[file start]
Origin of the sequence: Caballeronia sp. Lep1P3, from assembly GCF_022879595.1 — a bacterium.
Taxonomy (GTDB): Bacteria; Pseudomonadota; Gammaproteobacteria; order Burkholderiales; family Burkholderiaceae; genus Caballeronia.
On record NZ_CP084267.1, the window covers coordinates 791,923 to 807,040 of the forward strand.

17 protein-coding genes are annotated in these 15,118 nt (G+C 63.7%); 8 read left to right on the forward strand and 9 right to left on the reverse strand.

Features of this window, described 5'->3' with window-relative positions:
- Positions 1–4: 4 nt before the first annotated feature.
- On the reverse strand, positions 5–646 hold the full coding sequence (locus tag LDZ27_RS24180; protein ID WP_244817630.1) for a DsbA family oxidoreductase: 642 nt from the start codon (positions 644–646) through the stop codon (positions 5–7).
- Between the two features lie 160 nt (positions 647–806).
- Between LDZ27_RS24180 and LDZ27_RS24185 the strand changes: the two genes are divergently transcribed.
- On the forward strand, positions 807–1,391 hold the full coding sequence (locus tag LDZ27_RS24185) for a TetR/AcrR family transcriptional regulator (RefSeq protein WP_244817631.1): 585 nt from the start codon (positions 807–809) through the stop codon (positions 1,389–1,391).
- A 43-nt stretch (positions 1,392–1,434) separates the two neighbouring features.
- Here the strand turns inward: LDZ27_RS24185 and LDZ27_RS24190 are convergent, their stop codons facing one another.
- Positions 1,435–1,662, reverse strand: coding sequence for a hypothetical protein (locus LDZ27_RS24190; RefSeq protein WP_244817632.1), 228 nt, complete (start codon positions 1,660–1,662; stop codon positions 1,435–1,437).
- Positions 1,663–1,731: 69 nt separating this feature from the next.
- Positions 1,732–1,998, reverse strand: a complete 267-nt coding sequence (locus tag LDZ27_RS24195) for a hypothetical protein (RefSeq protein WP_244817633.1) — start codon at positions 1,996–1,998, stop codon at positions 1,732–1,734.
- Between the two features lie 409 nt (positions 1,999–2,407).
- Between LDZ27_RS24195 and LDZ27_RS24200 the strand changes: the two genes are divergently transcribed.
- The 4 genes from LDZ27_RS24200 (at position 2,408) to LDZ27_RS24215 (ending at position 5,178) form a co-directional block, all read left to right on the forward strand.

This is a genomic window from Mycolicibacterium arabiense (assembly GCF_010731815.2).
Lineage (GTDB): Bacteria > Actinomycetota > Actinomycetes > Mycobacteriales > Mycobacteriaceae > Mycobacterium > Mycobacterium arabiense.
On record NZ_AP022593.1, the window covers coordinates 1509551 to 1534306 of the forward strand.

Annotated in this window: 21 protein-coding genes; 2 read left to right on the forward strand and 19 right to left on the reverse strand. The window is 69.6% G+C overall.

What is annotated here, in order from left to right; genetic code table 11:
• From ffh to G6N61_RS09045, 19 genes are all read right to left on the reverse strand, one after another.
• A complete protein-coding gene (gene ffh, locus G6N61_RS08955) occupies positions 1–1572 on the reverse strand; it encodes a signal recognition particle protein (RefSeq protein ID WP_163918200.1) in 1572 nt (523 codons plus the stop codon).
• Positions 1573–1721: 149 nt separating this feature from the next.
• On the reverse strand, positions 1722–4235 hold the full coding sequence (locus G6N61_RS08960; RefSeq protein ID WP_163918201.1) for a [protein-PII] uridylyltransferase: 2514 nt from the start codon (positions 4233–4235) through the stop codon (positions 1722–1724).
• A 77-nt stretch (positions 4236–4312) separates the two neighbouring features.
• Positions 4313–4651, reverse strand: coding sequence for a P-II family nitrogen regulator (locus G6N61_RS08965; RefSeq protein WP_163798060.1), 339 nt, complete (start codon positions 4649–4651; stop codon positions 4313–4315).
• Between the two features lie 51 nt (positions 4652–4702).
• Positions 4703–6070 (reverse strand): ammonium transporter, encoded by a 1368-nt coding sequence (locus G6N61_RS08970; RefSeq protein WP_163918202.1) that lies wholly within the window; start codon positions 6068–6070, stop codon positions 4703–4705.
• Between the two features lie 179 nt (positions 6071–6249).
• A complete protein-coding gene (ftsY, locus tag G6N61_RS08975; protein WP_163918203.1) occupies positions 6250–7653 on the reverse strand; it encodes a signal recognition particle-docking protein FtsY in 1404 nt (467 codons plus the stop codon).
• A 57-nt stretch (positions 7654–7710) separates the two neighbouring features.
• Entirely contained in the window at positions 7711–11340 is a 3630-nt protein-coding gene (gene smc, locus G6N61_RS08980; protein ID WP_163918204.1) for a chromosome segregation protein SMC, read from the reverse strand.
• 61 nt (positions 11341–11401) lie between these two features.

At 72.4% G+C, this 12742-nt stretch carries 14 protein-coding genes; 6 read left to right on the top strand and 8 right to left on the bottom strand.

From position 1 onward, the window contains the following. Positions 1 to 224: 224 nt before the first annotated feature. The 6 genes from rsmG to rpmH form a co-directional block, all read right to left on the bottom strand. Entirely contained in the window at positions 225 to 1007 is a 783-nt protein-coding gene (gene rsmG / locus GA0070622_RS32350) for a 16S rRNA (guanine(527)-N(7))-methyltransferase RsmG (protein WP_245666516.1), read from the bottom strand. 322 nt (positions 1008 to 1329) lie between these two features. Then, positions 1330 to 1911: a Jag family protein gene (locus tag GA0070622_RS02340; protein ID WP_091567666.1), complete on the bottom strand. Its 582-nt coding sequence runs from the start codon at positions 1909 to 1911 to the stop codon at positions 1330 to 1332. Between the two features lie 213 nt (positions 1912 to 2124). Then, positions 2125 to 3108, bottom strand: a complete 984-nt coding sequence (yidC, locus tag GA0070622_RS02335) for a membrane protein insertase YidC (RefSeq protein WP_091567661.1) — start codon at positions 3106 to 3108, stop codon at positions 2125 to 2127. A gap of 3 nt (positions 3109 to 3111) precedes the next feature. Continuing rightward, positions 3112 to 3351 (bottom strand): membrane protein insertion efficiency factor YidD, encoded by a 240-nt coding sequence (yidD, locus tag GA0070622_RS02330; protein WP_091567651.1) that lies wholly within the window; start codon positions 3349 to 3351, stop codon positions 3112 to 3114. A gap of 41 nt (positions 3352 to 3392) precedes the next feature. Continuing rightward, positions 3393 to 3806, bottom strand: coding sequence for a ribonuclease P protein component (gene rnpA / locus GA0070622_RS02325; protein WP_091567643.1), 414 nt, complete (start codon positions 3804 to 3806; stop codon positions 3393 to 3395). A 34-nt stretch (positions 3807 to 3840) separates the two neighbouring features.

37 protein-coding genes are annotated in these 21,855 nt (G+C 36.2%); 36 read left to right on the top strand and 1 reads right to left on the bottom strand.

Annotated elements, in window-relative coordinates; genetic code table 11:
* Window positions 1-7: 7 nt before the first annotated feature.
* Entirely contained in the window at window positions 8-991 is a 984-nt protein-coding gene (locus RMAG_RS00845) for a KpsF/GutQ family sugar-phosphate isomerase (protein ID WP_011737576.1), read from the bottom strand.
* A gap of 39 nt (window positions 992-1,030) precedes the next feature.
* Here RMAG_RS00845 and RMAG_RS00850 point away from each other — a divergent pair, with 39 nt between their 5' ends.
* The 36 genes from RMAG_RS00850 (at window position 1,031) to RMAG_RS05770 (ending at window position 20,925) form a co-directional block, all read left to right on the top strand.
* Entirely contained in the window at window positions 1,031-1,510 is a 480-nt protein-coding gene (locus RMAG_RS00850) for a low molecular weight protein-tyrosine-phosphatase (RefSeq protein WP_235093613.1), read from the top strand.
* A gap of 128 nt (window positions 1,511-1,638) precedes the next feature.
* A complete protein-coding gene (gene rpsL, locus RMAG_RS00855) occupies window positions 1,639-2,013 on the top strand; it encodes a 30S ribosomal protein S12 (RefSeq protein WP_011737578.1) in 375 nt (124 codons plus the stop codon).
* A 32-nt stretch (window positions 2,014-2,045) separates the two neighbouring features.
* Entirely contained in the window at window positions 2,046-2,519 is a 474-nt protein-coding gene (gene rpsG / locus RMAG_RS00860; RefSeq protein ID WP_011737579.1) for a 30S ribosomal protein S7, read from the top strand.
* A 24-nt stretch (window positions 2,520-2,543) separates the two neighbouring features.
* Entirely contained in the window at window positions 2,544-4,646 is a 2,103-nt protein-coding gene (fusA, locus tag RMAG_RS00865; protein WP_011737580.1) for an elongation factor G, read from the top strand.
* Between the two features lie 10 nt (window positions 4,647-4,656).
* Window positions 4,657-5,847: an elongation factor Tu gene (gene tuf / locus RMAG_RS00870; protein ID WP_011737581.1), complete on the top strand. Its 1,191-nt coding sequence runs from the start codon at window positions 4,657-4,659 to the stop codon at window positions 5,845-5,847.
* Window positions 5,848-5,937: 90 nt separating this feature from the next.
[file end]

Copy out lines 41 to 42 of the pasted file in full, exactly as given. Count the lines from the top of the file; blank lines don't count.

* Window positions 1-7: 7 nt before the first annotated feature.
* Entirely contained in the window at window positions 8-991 is a 984-nt protein-coding gene (locus RMAG_RS00845) for a KpsF/GutQ family sugar-phosphate isomerase (protein ID WP_011737576.1), read from the bottom strand.